Next day we head for Monte Sole to catch up with Mauro, who runs Il Poggiolo, the Albergo and Restaurant at the heart of the weekend’s festivities and who we’d chatted to briefly at the Festival. He is absolutely exhausted, having got to bed at 4 in the morning, so I offer him a re-generative massage. At first, the idea of such an intimate encounter with another man is too much for him but after some persuasion from Ruth, he agrees to come early the next day to a toasty-warm Emma and receive his first ever massage – and Boy, did he need it! To his surprise and by his own admission he looks and feels 10 years younger when he ‘comes to’.
Later we invite him and Laura to lunch. Though near neighbours, they haven’t ever spent time together and it is lovely to connect these 2 people who share such passion for the area and its wild nature.
In turn, Mauro invites Ruth and myself to eat up at the restaurant where we enjoy a delicious pasta cooked in the regional style and with local ingredients. Then, having sussed out the possibilities of hosting some form of group holiday, to include Pimpinella, archery, horse riding and walking in the National Park, we take our leave and head North. Whilst looking for a camper-stop we catch sight of what turns out to be Mantova and go and explore this evocative sounding city.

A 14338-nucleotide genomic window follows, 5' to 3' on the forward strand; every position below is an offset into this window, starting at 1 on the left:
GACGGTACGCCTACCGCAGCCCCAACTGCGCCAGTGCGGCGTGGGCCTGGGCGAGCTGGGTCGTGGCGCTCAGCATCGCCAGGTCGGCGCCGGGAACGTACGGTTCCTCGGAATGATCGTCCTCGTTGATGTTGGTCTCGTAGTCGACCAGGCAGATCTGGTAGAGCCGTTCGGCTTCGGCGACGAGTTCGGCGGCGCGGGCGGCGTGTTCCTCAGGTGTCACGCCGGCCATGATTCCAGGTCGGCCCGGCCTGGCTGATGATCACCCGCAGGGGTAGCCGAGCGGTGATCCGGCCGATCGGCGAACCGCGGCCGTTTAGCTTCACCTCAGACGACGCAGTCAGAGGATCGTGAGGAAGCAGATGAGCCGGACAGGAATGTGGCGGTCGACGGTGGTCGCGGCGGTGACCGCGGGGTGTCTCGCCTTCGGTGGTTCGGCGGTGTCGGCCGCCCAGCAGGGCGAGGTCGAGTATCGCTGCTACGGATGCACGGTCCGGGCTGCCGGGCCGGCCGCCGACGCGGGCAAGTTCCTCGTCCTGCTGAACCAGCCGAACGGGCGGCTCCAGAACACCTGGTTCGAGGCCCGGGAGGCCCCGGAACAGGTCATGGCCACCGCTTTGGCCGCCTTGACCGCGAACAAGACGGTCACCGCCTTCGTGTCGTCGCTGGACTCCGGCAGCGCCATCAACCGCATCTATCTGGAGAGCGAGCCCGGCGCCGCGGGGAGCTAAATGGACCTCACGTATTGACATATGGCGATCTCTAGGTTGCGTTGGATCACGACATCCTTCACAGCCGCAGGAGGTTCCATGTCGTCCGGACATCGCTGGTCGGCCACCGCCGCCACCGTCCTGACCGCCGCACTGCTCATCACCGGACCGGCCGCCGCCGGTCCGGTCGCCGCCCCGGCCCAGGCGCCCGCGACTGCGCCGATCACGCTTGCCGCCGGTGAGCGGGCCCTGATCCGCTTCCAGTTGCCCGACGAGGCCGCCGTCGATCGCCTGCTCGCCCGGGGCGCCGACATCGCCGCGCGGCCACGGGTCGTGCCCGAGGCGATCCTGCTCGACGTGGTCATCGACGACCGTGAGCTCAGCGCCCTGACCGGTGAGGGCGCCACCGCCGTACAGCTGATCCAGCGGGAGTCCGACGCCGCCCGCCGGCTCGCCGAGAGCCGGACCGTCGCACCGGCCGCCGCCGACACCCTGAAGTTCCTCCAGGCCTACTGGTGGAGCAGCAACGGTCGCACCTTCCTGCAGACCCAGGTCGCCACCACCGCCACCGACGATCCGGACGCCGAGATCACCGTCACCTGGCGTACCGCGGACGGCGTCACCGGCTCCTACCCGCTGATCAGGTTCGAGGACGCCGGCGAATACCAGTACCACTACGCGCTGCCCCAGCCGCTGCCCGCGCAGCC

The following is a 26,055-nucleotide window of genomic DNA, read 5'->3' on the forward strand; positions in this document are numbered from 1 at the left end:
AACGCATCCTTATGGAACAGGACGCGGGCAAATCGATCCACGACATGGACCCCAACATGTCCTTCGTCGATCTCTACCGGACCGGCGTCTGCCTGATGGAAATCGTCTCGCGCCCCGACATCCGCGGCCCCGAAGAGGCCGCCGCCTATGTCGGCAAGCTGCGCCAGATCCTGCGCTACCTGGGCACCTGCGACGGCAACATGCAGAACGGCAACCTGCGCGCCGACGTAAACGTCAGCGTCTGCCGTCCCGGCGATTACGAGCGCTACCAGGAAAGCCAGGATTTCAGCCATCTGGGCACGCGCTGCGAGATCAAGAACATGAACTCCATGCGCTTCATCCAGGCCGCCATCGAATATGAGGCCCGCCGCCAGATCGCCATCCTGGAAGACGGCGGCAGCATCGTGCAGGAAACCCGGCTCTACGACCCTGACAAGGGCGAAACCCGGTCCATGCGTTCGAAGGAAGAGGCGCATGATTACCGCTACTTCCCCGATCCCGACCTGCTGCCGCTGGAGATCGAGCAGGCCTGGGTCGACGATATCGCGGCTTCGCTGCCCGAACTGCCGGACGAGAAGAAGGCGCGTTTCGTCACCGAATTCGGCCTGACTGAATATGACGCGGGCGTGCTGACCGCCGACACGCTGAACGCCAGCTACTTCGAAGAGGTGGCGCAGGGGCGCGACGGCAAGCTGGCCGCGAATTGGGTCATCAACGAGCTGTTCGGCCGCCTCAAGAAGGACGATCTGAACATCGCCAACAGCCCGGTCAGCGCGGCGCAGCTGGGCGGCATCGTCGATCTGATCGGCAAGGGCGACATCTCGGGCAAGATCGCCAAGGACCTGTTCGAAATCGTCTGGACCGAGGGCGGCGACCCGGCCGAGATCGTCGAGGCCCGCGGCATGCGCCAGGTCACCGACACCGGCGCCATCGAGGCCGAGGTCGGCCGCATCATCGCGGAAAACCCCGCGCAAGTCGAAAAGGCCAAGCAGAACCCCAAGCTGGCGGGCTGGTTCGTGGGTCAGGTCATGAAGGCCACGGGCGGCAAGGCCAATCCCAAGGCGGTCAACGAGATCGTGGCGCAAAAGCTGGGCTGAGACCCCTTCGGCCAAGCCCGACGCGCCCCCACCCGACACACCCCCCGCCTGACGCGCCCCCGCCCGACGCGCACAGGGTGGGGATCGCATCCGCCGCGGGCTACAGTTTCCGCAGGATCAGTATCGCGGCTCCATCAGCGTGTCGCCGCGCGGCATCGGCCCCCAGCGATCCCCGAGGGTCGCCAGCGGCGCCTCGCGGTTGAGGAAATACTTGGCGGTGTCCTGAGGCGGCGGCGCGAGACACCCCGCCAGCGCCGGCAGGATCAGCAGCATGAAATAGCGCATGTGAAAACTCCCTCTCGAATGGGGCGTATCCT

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When we arrive in Castel Rigone, we experience a two-fold shock: Firstly, it is really cold! We hope it’s just a cold spell and not due to the fact that we are rapidly travelling northwards. Secondly, everything looks super neat and tidy, manicured even, and an eerie silence hangs over the village. We walk around, taking in the beautiful vista of Lago Trasimeno on one side and the rolling hills of Umbria on the other, but we are unnerved by the uniform perfection around us. Compared to the rough charm of Southern Italy and Sicily, this doesn’t feel like Italy anymore – it’s more like a wealthy area in Southern France.